I’m not going to put feminism on the psychiatrist’s couch to try to tease out the gnarly history, the benchmark moments, nor dwell in the injustices that still exist – I’ve written many frustrated posts on the topic – but I am going to broaden the scope a bit and say that most women (and many men, and many people in minorities) are primed for the post-industrial world of business … and going a long way towards fixing the planet.
First a few key concepts and some vocabulary around this …
Seth Godin and other think-y people (even Iggy Pop in the context of free music in a Capitalist world) talk a lot about a few key ideas and phrases:
- the relationship economy;
- the ‘gift’ economy;
- the post-industrial way of doing business being not just a simple exchange (money for goods/service);
- ‘in with horizontal networks, out with hierarchies’;
- ‘shifting the value spectrum’
It occurred to me the other day that 2nd wave feminism was trying to do what humans are trying to do (in social entrepreneurial circles, at least) right now, in 2014 (give or take a few years).
Think about the developed world’s concept of ‘consciousness-raising’ (circa 1970). This was where women got together in person to talk about ‘the problem that had no name’ and the lack of choices and equality, and they began again en masse to lobby for large-scale change, at various levels, including respective national policy levels. At grass-roots level, they got together to support each other, let off steam, try to find a way in a society/ies that were built around ‘pay for product’, and stick to the expected behaviours and the social hierarchies.
Now think about Sheryl Sandberg’s Lean In ‘Circles’, (circa 2012). This is a bit like an online version of consciousness-raising. The main difference being, the world has changed … and the perceptions of the challenges women face have shifted with it. Again, the word ‘choices’ comes up in this context.
But do we still need networks for women only? He For She thinks not. And there are networks for women popping up, a dime a dozen, all over the shop. I’ve co-founded one myself, and I have my reasons, but the actual question of whether it’s helpful or not to have women-only networks is entirely context-dependent. There’s no rule we can apply to every situation. Just as Sandberg’s initiative is great for corporate women, so consciousness-raising was great for many women at that time who were looking for alternatives. In Australia, there’s the Women In Media network and the . In the US, there’s the .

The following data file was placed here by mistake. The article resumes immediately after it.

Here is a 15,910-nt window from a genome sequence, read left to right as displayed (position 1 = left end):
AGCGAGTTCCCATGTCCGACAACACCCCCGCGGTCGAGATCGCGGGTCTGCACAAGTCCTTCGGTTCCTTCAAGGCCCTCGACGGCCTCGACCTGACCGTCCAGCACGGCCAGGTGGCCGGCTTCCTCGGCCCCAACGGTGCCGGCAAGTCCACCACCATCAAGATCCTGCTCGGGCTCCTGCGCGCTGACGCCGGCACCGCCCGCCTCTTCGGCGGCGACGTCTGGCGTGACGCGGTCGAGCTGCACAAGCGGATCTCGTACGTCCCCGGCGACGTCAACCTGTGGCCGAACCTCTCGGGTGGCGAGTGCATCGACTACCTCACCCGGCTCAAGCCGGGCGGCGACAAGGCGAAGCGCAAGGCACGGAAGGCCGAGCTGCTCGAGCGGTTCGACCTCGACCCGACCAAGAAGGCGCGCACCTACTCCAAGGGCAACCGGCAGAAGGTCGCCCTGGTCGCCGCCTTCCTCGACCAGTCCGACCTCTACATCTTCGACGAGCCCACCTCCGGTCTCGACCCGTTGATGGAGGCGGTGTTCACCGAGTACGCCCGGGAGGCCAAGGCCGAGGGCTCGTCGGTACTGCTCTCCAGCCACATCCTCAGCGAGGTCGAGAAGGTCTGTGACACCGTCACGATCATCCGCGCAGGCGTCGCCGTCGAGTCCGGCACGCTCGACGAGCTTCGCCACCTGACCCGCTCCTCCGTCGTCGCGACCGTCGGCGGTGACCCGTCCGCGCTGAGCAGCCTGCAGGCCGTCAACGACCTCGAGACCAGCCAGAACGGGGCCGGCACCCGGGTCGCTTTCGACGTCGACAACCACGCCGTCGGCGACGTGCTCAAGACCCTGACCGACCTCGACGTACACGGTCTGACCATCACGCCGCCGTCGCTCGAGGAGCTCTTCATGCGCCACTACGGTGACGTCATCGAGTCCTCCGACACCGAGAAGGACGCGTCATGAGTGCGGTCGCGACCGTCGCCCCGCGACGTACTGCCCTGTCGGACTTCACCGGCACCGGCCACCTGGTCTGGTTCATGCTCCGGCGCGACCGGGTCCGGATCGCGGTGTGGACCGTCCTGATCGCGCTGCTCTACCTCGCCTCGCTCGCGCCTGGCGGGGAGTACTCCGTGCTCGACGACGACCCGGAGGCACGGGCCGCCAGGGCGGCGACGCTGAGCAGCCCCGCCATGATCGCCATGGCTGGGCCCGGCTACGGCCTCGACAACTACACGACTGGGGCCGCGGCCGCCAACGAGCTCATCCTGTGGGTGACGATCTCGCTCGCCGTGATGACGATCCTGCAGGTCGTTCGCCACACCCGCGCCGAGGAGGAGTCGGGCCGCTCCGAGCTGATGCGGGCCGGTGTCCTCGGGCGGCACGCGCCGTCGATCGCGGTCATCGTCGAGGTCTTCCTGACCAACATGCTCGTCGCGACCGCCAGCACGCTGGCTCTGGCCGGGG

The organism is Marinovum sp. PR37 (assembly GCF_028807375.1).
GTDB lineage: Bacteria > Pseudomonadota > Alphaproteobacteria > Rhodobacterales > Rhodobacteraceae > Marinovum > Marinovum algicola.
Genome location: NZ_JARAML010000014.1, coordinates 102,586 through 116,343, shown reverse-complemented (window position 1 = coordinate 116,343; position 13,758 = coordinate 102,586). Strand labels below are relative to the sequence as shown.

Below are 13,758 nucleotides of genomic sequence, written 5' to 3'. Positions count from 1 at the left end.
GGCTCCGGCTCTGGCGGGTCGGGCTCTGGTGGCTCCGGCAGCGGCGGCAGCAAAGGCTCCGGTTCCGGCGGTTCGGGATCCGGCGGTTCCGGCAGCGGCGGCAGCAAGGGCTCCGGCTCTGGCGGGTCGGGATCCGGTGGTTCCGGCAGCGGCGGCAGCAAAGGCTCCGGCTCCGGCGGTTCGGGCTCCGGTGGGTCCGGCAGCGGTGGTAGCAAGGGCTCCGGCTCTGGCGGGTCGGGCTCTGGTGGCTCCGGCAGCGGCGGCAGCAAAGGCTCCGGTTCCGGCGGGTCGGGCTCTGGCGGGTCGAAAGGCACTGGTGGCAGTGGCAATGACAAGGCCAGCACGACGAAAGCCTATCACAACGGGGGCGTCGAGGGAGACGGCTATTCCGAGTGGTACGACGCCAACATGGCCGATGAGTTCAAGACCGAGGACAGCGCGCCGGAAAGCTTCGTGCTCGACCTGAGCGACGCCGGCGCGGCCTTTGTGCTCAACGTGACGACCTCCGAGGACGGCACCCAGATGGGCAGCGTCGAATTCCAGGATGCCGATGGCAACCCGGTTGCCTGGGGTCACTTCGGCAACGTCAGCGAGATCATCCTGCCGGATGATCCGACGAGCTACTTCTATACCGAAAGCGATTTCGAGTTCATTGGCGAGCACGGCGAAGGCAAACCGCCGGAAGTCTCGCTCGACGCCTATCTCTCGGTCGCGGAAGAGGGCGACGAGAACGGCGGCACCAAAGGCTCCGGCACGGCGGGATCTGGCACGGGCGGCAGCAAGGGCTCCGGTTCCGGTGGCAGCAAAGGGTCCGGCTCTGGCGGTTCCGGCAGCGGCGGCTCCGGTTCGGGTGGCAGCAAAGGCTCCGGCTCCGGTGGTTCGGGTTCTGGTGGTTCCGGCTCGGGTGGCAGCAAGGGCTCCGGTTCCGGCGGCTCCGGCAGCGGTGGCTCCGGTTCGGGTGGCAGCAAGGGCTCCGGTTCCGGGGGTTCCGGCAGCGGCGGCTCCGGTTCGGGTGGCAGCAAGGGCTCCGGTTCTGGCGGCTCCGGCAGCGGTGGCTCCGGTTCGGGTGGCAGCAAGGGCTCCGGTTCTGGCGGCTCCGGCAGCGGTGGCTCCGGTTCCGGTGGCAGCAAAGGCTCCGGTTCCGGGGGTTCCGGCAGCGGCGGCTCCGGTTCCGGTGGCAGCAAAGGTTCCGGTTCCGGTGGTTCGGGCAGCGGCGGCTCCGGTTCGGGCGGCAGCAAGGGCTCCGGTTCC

Women who survive domestic violence need women around them. Women working in obstetrics and midwifery need women around them. Women in corporate need women around them. Because they share common challenges that are related to status quo … and to the cultural stories that are built around ‘gender’ in different contexts.
Over the past few years during my involvement with The Powerhouse in Zurich, I’ve noticed that women often don’t like to think about leveraging their networks in the way you might think leverage means. They think about it in terms of an exchange, of a helping each other out.
Is that the women’s way?
No. That’s the human way. It’s just that the Industrial Revolution (as one example) was the start of a whole new way of living and thinking and interacting and selling that resulted in where we’re at right now.
I was talking to my dentist the other day, after she gave me stage 3 of a root canal (yeah, fun), and I said “Thank you, you have a really important job. Is it difficult?” And she said, “It’s easy because I trained for it, but I wouldn’t go back and do it again if I had a second chance, because it’s a man’s world. I’m a single mother and I can’t work from home. I don’t have a wife.”
(I immediately of course thought, ‘Hmm, there’s gotta be a way a really amazing dentist like mine can work from home,’ but that’s another story.)
Not only that, but many women don’t think in hierarchies. We know the value of the woman or man who swipes the stuff at the checkout because we see ourselves in them. We know the (often other female) person who looks after our kid so we can go and do something that makes us current and relevant in the financial economy because that’s currently how we get food on our tables.
Anyway, all this to say that I don’t see any reason why this moment in time can’t be the moment in which a lot of stuff starts to come back into balance for the human race. We’ve got the smarts, the skills, the networks …
It just takes a bit of faith … and a lot of trust in our fellow human beings.